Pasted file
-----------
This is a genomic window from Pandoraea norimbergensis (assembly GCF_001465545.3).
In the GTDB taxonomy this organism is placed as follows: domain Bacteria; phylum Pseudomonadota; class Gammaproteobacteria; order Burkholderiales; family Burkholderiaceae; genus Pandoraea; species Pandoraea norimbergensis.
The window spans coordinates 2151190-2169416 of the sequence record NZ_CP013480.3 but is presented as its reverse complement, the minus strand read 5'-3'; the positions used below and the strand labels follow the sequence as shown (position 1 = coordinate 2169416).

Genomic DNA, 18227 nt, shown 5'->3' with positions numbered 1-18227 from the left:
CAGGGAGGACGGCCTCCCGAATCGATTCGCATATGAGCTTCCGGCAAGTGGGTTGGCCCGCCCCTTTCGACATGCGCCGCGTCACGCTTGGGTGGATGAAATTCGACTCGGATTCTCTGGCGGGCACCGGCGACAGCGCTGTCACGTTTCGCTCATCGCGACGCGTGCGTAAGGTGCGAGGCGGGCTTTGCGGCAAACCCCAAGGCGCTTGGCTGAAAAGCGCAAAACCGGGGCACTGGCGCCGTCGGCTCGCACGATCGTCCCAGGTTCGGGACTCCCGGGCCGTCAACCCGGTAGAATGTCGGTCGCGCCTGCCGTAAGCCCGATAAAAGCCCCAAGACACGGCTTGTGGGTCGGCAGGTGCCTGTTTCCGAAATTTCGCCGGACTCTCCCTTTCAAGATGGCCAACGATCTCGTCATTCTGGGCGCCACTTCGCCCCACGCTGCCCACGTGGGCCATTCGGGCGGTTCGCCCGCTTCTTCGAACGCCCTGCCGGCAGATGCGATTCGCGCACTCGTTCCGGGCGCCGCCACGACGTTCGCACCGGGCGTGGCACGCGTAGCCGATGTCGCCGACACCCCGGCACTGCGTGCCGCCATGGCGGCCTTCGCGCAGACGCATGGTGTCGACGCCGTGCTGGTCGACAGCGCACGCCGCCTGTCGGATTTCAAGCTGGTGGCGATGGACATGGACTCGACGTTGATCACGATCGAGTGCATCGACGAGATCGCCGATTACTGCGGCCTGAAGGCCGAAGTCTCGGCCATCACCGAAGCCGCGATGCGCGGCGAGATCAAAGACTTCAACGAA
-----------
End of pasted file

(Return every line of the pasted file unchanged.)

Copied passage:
This is a genomic window from Pandoraea norimbergensis (assembly GCF_001465545.3).
In the GTDB taxonomy this organism is placed as follows: domain Bacteria; phylum Pseudomonadota; class Gammaproteobacteria; order Burkholderiales; family Burkholderiaceae; genus Pandoraea; species Pandoraea norimbergensis.
The window spans coordinates 2151190-2169416 of the sequence record NZ_CP013480.3 but is presented as its reverse complement, the minus strand read 5'-3'; the positions used below and the strand labels follow the sequence as shown (position 1 = coordinate 2169416).

Genomic DNA, 18227 nt, shown 5'->3' with positions numbered 1-18227 from the left:
CAGGGAGGACGGCCTCCCGAATCGATTCGCATATGAGCTTCCGGCAAGTGGGTTGGCCCGCCCCTTTCGACATGCGCCGCGTCACGCTTGGGTGGATGAAATTCGACTCGGATTCTCTGGCGGGCACCGGCGACAGCGCTGTCACGTTTCGCTCATCGCGACGCGTGCGTAAGGTGCGAGGCGGGCTTTGCGGCAAACCCCAAGGCGCTTGGCTGAAAAGCGCAAAACCGGGGCACTGGCGCCGTCGGCTCGCACGATCGTCCCAGGTTCGGGACTCCCGGGCCGTCAACCCGGTAGAATGTCGGTCGCGCCTGCCGTAAGCCCGATAAAAGCCCCAAGACACGGCTTGTGGGTCGGCAGGTGCCTGTTTCCGAAATTTCGCCGGACTCTCCCTTTCAAGATGGCCAACGATCTCGTCATTCTGGGCGCCACTTCGCCCCACGCTGCCCACGTGGGCCATTCGGGCGGTTCGCCCGCTTCTTCGAACGCCCTGCCGGCAGATGCGATTCGCGCACTCGTTCCGGGCGCCGCCACGACGTTCGCACCGGGCGTGGCACGCGTAGCCGATGTCGCCGACACCCCGGCACTGCGTGCCGCCATGGCGGCCTTCGCGCAGACGCATGGTGTCGACGCCGTGCTGGTCGACAGCGCACGCCGCCTGTCGGATTTCAAGCTGGTGGCGATGGACATGGACTCGACGTTGATCACGATCGAGTGCATCGACGAGATCGCCGATTACTGCGGCCTGAAGGCCGAAGTCTCGGCCATCACCGAAGCCGCGATGCGCGGCGAGATCAAAGACTTCAACGAA